In a wonderful book, “The Moral Molecule”, the author, Paul J. Zak, writes on “trust”.
“In its “physics envy,” mainstream economics had embraced mathematics to the neglect of any real interest in human nature. This, despite the fact that economics actually came into being as an offshoot of moral philosophy. And the central question of moral philosophy-whether human beings are fundamentally good or evil-has to be the longest-running debate since debates began.
Not too long after Moses picked up the Ten Commandments on Mount Sinai, the Psalms described humanity as being “a little lower than the angels.” Arguing for the other side, the Roman play wright Plautus declared that “man is wolf to man.” Philosophers, preachers, and politicians have been going at it ever since, offering theories to pin down our moral core that range from the medieval idea of original sin, to the seventeenth-century idea that our natural state is “the war of all against all,” to the Romantic idea that we are born a blank slate upon which all manner of goodness might be written if only we have the right environment in early childhood.
And this is not merely some academic dispute. This is a debate with consequences because each contending theory competes for influence in our laws, our cultural norms, and our social policies.
Two hundred and fifty years ago, an obscure professor at the obscure University of Glasgow published a book called The Theory of Moral Sentiments, arguing that benign and generous behavior arises from our feelings of attachment to others. He said that seeing others in distress creates a bond that he called “mutual sympathy.”
In hindsight, this seems almost self-evident. We know that seeing others in distress can have such an immediate force that it makes soldiers throw themselves onto a grenade to shield their buddies from the blast. Sometimes it compels ordinary people to jump down onto the subway tracks to save a complete stranger from being crushed by an oncoming train.
Yet The Theory of Moral Sentiments created such a stir that students from all over Europe suddenly flocked to Glasgow to study with its author. Overnight the obscure professor became one of the intellectual rock stars of the eighteenth century; even though, with bulging eyes and neurotic twitches, he hardly fit the part. He lived with his mother, and he was so absentminded that he often got lost in the woods, talking to himself, dressed only in his under-wear. Still, the concept of mutual sympathy was such a bolt from the blue, and his book such a hit, that he was able to travel grandly and lecture and hobnob with the likes of Voltaire and Benjamin Franklin for the rest of his days.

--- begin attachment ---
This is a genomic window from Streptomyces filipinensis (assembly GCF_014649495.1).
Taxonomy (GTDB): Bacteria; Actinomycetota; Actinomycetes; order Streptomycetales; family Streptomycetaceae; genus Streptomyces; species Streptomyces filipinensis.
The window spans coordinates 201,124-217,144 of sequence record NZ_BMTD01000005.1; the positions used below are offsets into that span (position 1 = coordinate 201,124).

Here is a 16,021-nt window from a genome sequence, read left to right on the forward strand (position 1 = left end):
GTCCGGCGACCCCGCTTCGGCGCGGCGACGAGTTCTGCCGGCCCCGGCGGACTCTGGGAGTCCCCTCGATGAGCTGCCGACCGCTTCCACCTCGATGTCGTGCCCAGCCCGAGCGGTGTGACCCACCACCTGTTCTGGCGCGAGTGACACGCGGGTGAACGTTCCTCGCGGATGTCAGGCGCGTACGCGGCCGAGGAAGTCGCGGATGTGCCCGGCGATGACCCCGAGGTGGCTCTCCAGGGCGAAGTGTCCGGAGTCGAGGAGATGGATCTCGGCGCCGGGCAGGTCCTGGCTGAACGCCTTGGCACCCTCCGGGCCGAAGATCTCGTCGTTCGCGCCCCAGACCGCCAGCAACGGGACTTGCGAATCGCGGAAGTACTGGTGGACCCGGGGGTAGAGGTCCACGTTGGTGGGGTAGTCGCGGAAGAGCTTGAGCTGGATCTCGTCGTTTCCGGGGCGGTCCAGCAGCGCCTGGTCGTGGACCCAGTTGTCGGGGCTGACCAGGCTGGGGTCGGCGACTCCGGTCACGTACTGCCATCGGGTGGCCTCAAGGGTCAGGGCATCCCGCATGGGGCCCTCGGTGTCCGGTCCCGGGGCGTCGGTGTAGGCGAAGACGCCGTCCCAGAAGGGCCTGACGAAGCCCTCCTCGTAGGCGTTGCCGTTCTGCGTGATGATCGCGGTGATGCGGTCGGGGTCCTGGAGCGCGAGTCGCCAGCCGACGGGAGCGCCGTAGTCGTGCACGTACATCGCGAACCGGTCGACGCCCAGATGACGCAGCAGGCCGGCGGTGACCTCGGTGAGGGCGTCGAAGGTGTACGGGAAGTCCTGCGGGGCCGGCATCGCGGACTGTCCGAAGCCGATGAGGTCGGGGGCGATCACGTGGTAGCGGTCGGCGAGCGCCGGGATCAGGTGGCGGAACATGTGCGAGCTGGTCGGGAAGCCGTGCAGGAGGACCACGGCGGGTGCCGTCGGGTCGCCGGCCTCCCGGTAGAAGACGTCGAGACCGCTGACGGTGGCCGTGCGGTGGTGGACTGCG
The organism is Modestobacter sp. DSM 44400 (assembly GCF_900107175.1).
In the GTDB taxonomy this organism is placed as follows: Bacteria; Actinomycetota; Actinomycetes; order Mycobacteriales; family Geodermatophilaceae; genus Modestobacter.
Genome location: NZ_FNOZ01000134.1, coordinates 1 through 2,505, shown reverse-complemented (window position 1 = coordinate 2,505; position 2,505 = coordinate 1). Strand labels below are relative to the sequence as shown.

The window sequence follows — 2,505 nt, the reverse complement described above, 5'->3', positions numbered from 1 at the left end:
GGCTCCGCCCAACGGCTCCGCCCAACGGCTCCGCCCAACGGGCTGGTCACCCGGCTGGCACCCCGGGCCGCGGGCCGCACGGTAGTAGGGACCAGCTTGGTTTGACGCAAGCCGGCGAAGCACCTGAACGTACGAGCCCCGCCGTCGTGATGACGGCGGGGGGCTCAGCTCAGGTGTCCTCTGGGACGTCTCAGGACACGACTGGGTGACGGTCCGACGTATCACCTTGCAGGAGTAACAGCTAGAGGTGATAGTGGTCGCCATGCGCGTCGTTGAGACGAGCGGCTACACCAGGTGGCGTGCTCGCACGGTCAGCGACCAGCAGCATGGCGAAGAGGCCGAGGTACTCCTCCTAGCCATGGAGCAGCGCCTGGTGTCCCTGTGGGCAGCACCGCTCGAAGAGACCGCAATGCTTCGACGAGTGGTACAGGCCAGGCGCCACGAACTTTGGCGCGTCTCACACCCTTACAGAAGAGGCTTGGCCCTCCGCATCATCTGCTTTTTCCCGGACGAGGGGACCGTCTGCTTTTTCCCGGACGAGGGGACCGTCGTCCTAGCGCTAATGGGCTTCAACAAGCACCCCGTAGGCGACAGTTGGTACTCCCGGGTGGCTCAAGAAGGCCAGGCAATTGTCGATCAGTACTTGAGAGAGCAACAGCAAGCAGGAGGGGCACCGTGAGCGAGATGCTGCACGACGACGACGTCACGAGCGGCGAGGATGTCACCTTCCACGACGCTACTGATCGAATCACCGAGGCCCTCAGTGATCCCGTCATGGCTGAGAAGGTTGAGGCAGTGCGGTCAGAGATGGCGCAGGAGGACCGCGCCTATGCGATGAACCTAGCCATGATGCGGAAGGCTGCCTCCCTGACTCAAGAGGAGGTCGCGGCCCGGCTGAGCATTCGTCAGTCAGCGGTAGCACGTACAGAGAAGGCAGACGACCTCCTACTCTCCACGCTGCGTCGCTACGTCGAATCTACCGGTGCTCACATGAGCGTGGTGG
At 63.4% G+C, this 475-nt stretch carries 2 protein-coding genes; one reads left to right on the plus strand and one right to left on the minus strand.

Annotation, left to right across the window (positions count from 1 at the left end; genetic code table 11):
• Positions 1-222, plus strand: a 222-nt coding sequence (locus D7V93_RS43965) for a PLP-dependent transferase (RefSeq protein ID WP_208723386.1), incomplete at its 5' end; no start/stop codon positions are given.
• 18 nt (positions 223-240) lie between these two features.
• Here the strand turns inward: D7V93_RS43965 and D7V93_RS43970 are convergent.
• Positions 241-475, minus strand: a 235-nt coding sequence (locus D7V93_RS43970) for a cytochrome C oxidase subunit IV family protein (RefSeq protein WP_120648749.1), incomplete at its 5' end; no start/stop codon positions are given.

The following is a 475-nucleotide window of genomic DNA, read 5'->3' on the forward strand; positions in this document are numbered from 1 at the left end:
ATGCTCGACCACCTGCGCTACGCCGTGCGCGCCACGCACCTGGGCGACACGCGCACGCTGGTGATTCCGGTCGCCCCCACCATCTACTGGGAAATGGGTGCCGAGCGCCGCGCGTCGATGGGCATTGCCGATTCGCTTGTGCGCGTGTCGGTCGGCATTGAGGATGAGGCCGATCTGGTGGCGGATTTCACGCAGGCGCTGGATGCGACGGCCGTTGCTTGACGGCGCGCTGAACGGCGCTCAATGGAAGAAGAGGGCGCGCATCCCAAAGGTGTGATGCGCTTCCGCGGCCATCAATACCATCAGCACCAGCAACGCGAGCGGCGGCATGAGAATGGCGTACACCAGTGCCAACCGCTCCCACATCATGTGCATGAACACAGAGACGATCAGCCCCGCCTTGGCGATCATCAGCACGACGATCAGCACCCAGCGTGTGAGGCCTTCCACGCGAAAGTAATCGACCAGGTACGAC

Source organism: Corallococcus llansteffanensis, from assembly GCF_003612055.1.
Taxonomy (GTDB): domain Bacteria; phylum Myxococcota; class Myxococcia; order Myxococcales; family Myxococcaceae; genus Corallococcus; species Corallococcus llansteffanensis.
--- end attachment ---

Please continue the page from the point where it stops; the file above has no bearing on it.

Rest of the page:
So what was all the fuss about? Well, for centuries, most moral thinking was like my mother's, bound up in original sin and the fall of Adam. But here was a theory to explain moral behavior that was not all about reining in our “natural” depravity. This theory did not assume, like the seventeenth-century philosopher Thomas Hobbes, that our natural state was “the war of all against all”; nor did it rely on a higher authority, or on a mystical sixth sense, or on rational calculation and restraint to help us overcome our dog-eat-dog proclivities. Instead, The Theory of Moral Sentiments suggested that conscience and good behavior are inherent parts of our psychological makeup, and that they are elicited quite naturally from our social relationships. Discerning right from wrong is, in other words, an innate human ability, and a bottom-up response from deep within.
Most secular philosophers had maintained something very much akin to the church's dismal view of our natural inclinations as well as a similarly top-down approach to getting us to shape up. The only difference was that instead of the God of Wrath threatening us into submission, the top-down force that philosophers saw struggling to impose control was human reason. Plato described the mind as a charioteer trying to rein in the body's wild, animal impulses, which he characterized as spirited horses. A couple of thousand years later, Pure Reason picked up an even more zealous advocate in the person of German philosopher Immanuel Kant.